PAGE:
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The Day’s Delight: Walking on Water

The lake calls to you. After wild wind and churning waves, the almost unbelievable stillness, smoothness of the water touches an ancestral thirst and you have to get closer, you have to dive in.

I pulled on my rubber boots and carried my stand up paddleboard down the lichen-covered rocks to the water. Without too much maneuvering I found a cove deep enough for the fin and climbed on.

The lakebed here is more like Sugarloaf Cove than the Grand Marais harbor: big slabs of smooth rock with occasional nests of tumbled stones the size of my head resting in comfortable depressions.

The water hummed against the shore, into itself. The late sun shone at an angle that illuminated the depths below my feet as if I was seeing stained glass in a church. (Isn’t this the only church I really want to go to?)

It’s April, and this is Lake Superior, so I hugged the shore just in case I ended up in the drink, but I didn’t: a steady, gentle glide of the paddle, an easy stance in the middle of the board (that nonetheless made my feet tired afterward), the long familiarity with myself and floating vessels and water: skating is my favorite in the winter. Swimming and paddling are my favorites in the summer. All of them are some slower, more mortal version of flying, of riding a current, of fluid movement without thought.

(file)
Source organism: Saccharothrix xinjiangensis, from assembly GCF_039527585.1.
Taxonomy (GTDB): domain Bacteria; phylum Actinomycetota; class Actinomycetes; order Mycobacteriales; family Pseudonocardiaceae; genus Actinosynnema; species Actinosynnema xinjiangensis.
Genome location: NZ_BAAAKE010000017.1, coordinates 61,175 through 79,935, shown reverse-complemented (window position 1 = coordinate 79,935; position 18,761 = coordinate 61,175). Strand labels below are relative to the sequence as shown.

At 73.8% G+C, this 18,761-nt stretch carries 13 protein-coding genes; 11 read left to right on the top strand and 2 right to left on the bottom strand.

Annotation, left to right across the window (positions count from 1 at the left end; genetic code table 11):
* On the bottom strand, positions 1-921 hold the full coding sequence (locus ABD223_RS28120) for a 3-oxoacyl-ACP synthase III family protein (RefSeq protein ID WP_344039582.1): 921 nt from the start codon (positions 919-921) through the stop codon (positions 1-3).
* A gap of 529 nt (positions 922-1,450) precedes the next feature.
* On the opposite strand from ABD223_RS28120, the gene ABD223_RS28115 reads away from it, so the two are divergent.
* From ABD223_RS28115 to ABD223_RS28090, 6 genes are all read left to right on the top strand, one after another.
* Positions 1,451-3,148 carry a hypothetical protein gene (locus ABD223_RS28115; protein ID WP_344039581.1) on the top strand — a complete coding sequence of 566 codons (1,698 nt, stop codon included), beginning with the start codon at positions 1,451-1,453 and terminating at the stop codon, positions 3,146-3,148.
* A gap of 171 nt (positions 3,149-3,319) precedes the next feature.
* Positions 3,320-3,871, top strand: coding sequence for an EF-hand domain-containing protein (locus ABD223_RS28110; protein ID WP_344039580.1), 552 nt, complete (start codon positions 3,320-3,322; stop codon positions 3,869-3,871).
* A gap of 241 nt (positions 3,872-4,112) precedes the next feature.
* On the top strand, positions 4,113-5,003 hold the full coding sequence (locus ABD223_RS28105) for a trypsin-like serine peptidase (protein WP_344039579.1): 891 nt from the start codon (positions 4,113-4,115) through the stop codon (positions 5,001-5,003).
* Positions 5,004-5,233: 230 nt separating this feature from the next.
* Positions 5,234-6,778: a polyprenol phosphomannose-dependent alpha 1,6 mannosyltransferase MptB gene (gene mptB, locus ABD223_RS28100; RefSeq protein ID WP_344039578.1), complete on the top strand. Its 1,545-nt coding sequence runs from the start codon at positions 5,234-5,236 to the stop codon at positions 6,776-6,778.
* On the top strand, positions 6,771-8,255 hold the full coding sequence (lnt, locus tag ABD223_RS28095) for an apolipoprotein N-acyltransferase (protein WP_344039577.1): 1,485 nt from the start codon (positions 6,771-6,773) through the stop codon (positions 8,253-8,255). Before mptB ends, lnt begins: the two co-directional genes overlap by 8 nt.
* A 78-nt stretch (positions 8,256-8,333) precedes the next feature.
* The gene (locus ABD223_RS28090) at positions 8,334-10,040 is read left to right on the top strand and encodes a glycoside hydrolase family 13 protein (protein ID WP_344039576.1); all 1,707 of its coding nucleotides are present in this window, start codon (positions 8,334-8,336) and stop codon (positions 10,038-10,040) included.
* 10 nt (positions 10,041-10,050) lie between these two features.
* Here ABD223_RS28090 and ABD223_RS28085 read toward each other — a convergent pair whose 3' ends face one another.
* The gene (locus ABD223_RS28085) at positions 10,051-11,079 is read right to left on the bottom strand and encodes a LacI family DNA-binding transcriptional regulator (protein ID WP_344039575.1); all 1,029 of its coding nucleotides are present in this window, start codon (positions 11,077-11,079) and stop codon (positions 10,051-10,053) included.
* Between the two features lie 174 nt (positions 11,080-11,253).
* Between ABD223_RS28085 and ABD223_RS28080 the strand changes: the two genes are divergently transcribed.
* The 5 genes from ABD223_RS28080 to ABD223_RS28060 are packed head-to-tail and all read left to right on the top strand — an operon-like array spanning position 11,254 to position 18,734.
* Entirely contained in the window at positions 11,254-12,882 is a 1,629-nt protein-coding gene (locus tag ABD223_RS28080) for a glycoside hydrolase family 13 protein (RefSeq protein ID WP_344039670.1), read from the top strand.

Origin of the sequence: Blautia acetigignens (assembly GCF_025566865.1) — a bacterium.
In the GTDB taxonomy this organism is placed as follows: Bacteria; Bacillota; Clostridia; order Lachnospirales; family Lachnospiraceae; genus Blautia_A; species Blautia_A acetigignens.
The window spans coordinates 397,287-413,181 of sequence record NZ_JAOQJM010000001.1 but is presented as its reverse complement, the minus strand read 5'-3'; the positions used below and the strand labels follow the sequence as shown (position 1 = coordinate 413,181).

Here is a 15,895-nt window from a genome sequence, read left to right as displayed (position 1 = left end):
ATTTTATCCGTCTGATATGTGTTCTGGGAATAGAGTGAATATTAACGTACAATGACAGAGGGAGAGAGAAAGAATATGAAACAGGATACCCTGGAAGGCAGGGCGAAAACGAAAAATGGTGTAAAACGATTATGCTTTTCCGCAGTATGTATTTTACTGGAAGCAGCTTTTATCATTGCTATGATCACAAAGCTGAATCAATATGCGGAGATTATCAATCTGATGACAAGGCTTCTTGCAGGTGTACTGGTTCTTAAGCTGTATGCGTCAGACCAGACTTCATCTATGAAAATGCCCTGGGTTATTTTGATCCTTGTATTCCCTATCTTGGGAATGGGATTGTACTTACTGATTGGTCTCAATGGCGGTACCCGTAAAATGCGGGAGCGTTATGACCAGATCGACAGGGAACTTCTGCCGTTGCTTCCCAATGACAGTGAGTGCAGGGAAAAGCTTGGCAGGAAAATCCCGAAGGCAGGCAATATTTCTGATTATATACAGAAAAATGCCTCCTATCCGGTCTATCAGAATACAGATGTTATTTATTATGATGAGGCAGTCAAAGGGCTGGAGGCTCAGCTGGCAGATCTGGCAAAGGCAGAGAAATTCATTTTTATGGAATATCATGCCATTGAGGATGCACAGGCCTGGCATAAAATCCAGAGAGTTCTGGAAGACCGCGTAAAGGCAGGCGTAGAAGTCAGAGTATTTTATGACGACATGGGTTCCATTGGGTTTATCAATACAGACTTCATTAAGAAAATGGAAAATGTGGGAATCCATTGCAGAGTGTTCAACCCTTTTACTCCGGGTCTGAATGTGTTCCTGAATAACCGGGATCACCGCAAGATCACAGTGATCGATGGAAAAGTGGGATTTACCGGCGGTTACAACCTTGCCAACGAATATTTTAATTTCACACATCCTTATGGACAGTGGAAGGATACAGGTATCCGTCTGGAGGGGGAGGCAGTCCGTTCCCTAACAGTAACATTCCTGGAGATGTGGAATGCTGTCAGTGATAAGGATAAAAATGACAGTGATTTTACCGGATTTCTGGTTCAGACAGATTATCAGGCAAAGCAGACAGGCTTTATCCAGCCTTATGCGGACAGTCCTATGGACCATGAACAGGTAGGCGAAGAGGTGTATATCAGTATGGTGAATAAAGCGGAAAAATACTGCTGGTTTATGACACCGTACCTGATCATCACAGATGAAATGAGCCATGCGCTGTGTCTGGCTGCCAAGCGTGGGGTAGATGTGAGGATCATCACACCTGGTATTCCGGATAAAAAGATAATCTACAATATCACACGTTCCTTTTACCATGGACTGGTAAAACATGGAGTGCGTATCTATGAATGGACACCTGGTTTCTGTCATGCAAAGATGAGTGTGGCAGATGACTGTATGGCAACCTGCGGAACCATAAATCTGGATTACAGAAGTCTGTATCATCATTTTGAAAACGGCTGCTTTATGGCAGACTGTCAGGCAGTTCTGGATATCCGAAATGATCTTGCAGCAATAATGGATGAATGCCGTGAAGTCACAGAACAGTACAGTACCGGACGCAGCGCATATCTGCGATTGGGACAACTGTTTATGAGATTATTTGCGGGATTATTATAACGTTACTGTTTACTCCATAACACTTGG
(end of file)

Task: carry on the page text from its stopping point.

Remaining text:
To be on the lake today was to be a little kid skating on the pond Chip had cleared, not cutting across the field for home until long after dark when my fingers and toes were finally stiff and aching. It was to return to Spectacle Lake and the water wheel and the smooth, sandy bottom, and the paper-thin snail shells that washed up on the beach in the early morning.

To stand on water is to walk on water: a miracle. To live by this lake is a continuous revelation if I stop and feel it. To push off from shore into Lake Superior is an honest faith: I hope you don’t kill me, but I’ll still love you if you do, because you’re the biggest, truest thing in my daily life, and you exist simply for your own sake. What is it we call “God” but that?

I paddled into the setting sun, then back to the point, and finally I nosed back in among the rocks, clambered off with far more grace than I’d expected, and carried my board up to the house just in time for supper.


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